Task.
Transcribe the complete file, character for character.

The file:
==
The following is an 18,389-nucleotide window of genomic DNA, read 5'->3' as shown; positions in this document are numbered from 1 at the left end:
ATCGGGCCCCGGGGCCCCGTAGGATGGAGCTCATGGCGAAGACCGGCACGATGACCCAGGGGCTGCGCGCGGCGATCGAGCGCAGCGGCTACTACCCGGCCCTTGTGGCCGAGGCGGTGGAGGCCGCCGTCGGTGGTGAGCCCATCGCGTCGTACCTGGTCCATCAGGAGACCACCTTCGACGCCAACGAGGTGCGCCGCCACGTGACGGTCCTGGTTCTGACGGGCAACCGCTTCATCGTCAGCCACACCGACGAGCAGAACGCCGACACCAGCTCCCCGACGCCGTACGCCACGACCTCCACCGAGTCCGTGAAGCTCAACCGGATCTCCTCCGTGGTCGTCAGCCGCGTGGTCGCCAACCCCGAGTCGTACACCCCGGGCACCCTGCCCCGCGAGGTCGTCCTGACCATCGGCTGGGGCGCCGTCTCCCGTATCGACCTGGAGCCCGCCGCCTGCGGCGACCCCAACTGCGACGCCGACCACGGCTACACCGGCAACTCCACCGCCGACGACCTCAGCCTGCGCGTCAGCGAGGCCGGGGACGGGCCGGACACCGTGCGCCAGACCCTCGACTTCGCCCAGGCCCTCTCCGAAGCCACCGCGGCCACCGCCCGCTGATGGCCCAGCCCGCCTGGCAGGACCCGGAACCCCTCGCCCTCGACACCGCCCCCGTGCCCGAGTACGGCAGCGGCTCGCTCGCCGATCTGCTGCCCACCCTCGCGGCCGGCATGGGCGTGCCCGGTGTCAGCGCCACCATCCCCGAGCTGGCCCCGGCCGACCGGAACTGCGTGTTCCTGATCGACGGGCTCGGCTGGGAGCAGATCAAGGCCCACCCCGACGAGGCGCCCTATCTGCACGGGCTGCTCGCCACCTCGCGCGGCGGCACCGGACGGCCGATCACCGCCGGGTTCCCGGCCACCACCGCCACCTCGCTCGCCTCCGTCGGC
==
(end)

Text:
The following is an 18,389-nucleotide window of genomic DNA, read 5'->3' as shown; positions in this document are numbered from 1 at the left end:
ATCGGGCCCCGGGGCCCCGTAGGATGGAGCTCATGGCGAAGACCGGCACGATGACCCAGGGGCTGCGCGCGGCGATCGAGCGCAGCGGCTACTACCCGGCCCTTGTGGCCGAGGCGGTGGAGGCCGCCGTCGGTGGTGAGCCCATCGCGTCGTACCTGGTCCATCAGGAGACCACCTTCGACGCCAACGAGGTGCGCCGCCACGTGACGGTCCTGGTTCTGACGGGCAACCGCTTCATCGTCAGCCACACCGACGAGCAGAACGCCGACACCAGCTCCCCGACGCCGTACGCCACGACCTCCACCGAGTCCGTGAAGCTCAACCGGATCTCCTCCGTGGTCGTCAGCCGCGTGGTCGCCAACCCCGAGTCGTACACCCCGGGCACCCTGCCCCGCGAGGTCGTCCTGACCATCGGCTGGGGCGCCGTCTCCCGTATCGACCTGGAGCCCGCCGCCTGCGGCGACCCCAACTGCGACGCCGACCACGGCTACACCGGCAACTCCACCGCCGACGACCTCAGCCTGCGCGTCAGCGAGGCCGGGGACGGGCCGGACACCGTGCGCCAGACCCTCGACTTCGCCCAGGCCCTCTCCGAAGCCACCGCGGCCACCGCCCGCTGATGGCCCAGCCCGCCTGGCAGGACCCGGAACCCCTCGCCCTCGACACCGCCCCCGTGCCCGAGTACGGCAGCGGCTCGCTCGCCGATCTGCTGCCCACCCTCGCGGCCGGCATGGGCGTGCCCGGTGTCAGCGCCACCATCCCCGAGCTGGCCCCGGCCGACCGGAACTGCGTGTTCCTGATCGACGGGCTCGGCTGGGAGCAGATCAAGGCCCACCCCGACGAGGCGCCCTATCTGCACGGGCTGCTCGCCACCTCGCGCGGCGGCACCGGACGGCCGATCACCGCCGGGTTCCCGGCCACCACCGCCACCTCGCTCGCCTCCGTCGGC